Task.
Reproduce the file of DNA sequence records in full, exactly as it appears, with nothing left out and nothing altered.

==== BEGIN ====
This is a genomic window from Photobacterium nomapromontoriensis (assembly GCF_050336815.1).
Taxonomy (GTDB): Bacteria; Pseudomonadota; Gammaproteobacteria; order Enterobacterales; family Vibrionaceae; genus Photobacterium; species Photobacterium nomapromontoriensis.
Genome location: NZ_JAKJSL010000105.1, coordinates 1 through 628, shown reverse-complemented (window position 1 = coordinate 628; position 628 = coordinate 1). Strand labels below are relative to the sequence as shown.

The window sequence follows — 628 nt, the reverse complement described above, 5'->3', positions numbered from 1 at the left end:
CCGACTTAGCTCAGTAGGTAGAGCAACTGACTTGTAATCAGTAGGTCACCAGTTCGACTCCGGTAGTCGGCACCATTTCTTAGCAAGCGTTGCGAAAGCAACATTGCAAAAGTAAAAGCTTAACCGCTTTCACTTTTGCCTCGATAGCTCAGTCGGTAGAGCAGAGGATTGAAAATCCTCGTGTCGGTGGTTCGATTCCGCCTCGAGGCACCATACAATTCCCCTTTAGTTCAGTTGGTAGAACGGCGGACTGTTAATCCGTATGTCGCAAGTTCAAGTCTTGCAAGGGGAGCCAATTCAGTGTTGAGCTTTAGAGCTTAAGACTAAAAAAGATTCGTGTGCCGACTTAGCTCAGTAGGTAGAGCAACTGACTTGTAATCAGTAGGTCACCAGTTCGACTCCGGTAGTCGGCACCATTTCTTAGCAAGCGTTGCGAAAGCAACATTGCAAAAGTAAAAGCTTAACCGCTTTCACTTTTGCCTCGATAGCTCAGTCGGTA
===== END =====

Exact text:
This is a genomic window from Photobacterium nomapromontoriensis (assembly GCF_050336815.1).
Taxonomy (GTDB): Bacteria; Pseudomonadota; Gammaproteobacteria; order Enterobacterales; family Vibrionaceae; genus Photobacterium; species Photobacterium nomapromontoriensis.
Genome location: NZ_JAKJSL010000105.1, coordinates 1 through 628, shown reverse-complemented (window position 1 = coordinate 628; position 628 = coordinate 1). Strand labels below are relative to the sequence as shown.

The window sequence follows — 628 nt, the reverse complement described above, 5'->3', positions numbered from 1 at the left end:
CCGACTTAGCTCAGTAGGTAGAGCAACTGACTTGTAATCAGTAGGTCACCAGTTCGACTCCGGTAGTCGGCACCATTTCTTAGCAAGCGTTGCGAAAGCAACATTGCAAAAGTAAAAGCTTAACCGCTTTCACTTTTGCCTCGATAGCTCAGTCGGTAGAGCAGAGGATTGAAAATCCTCGTGTCGGTGGTTCGATTCCGCCTCGAGGCACCATACAATTCCCCTTTAGTTCAGTTGGTAGAACGGCGGACTGTTAATCCGTATGTCGCAAGTTCAAGTCTTGCAAGGGGAGCCAATTCAGTGTTGAGCTTTAGAGCTTAAGACTAAAAAAGATTCGTGTGCCGACTTAGCTCAGTAGGTAGAGCAACTGACTTGTAATCAGTAGGTCACCAGTTCGACTCCGGTAGTCGGCACCATTTCTTAGCAAGCGTTGCGAAAGCAACATTGCAAAAGTAAAAGCTTAACCGCTTTCACTTTTGCCTCGATAGCTCAGTCGGTA